Kitchen space is not the only challenge. Another is parking {yes, this is a headache for food trucks too}. Due to a {severe} shortage of legal parking spots, in its first few months Wisp Express was forever vying  for parking spaces, without which it would not be able to open for the day. Worse still, it was never certain whether the truck would actually get a spot before it showed up in Jersey City after picking up supplies and preparing for the ingredients in the morning. “ I would say we were only able to open shop two out of five days,” Bowen said, “which was both frustrating and financially straining.”

Then there’s the coronavirus pandemic, which hit less than three months after Wisp Express opened. “It was probably the toughest two months of my life,” Bowen said. Sales were reduced to a trickle and the only goal was to survive.

But running a business is all about solving problems. Bowen and his two partners took another cycle of financing. In June, a local real estate company extended an olive branch, and the two parties worked out an agreement that allows Wisp Express to park the truck in front of different condo buildings the company manages on weekdays. {The truck’s location, along with the day’s take-out and delivery arrangements are posted on Wisp Express’s Instagram page every day before noon, so make sure to check it before ordering.}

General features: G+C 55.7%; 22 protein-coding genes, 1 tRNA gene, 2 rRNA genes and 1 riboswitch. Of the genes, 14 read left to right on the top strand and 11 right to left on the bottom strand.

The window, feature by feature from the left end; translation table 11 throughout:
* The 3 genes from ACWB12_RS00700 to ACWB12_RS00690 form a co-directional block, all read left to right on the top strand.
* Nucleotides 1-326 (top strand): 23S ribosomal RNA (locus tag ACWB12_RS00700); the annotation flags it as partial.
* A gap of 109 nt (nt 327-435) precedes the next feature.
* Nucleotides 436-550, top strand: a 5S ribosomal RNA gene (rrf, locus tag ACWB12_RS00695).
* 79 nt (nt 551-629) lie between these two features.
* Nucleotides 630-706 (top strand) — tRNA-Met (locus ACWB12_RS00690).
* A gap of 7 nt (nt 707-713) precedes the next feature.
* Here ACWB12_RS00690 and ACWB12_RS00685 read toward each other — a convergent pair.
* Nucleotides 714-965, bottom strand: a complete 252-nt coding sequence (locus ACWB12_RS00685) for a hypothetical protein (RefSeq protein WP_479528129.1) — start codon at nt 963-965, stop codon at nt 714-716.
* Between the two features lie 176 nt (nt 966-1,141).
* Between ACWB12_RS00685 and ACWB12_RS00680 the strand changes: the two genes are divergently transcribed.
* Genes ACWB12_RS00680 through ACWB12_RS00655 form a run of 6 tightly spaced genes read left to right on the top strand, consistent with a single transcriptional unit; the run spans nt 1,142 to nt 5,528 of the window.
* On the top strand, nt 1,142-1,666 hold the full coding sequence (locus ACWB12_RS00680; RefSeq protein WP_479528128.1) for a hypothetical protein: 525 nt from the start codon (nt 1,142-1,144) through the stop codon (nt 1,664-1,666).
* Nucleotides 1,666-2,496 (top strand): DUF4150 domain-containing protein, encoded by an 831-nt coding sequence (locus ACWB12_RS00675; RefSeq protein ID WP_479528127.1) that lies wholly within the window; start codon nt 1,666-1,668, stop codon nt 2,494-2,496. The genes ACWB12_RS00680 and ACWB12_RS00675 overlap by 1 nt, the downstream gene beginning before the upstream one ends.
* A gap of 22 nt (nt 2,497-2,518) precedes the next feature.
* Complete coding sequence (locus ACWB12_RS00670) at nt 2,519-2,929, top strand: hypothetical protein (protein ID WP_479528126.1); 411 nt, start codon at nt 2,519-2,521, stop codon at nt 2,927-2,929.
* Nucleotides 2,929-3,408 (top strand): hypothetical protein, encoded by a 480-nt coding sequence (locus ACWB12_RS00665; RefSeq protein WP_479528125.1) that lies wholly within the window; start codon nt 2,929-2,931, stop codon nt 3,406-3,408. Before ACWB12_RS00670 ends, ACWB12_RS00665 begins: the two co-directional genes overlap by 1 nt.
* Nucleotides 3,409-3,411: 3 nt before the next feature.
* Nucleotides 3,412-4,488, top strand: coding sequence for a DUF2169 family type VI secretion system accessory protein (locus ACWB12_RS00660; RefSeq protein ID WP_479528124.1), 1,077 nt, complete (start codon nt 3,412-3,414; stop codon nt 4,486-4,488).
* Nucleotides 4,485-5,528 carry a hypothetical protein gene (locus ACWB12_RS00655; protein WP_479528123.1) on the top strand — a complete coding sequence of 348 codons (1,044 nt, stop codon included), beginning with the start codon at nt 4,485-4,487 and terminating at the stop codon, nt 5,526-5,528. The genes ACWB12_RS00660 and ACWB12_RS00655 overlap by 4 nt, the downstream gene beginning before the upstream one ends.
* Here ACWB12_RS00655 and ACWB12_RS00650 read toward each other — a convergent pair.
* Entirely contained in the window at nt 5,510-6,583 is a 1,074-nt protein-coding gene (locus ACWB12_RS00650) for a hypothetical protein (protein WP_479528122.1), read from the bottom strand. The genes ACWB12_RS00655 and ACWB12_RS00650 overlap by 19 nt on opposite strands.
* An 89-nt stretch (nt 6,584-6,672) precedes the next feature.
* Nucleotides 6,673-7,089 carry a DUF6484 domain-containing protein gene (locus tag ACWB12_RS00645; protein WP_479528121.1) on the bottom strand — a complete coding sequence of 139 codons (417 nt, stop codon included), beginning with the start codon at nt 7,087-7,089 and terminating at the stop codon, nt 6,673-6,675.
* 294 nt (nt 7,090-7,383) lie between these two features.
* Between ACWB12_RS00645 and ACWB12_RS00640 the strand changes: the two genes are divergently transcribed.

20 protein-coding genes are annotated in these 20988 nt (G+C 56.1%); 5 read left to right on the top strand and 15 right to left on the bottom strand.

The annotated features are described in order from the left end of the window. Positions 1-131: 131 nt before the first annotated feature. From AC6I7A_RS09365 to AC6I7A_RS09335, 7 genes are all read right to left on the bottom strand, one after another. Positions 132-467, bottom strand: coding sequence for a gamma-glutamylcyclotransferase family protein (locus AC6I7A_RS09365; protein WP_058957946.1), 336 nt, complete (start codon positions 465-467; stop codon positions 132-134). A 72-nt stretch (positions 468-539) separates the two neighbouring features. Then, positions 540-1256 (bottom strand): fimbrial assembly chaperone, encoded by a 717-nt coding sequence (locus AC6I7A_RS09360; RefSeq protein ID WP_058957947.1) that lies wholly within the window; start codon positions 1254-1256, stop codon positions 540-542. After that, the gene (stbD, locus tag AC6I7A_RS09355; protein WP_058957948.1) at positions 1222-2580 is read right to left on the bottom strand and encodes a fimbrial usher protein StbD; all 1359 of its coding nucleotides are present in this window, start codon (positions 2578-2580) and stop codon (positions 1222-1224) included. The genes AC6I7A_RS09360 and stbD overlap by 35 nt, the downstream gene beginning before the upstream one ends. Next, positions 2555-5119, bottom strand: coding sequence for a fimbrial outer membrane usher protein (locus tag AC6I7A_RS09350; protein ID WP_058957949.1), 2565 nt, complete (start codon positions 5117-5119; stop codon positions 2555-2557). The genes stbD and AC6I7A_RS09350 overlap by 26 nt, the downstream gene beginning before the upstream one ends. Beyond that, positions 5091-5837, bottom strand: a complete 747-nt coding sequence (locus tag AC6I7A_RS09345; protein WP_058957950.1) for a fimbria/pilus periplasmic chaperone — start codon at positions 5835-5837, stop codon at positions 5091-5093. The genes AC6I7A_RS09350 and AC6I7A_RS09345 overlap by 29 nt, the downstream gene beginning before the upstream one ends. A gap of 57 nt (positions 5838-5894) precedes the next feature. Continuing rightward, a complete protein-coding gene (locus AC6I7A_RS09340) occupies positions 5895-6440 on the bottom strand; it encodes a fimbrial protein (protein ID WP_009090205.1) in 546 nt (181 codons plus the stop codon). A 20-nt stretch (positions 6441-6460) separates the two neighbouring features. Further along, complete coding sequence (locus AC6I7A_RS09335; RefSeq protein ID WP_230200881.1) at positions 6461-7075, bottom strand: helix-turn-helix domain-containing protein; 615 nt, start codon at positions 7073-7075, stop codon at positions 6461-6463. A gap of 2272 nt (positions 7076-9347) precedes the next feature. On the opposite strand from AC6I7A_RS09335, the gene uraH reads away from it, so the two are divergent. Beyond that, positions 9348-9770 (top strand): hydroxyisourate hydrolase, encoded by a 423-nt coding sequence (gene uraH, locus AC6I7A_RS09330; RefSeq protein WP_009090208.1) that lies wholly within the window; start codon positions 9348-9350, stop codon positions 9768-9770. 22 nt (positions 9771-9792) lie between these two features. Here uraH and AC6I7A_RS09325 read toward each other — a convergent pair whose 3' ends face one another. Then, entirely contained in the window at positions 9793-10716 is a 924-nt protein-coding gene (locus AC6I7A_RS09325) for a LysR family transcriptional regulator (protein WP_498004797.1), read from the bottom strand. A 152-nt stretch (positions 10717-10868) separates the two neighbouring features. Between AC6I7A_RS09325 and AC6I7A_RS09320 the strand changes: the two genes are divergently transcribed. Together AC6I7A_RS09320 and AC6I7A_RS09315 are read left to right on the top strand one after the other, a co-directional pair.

See more: A Guide to + History of Chinese Takeout in Hoboken + Jersey City

The Future of Wisp Express

wisp express sushi

With these problems solved, Bowen and his partners are looking to the future. There are no “grand plans” per se. For a young business, the goal has always been to “gain traction with good food and sincerity,” and make small changes along the way. One recent small change is to offer limited supplies of premium sushi on weekends, such as uni {sea urchin}, toro {fatty tuna belly}, and botan ebi {very plum, sweet Hokkaido shrimp}. The prices are slightly higher than its regular sushi items, but still reasonable and very affordable compared to similar products offered at other sushi restaurants. “It’s our thank-you to the oldest customers who supported us in the very early days.” Bowen said. With the wheels finally rolling, Wisp Express is ready to serve more.

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Yiwei was born and raised in China. She has lived extensively in Beijing and Hong Kong, before finally settling down in New York. She moved to Hoboken after a few years in Westchester and immediately felt at home here. Two years ago, she left her job at an investment bank to travel the world and explore her interests, and has since then taken on a few freelancing gigs in career coaching, college admission consulting, and writing. When she is not wandering wildly in the streets of Europe, Asia, or Latin America, she can be found sipping an espresso in one of Hoboken's coffee shops or trying out restaurants in Hoboken and Jersey City area.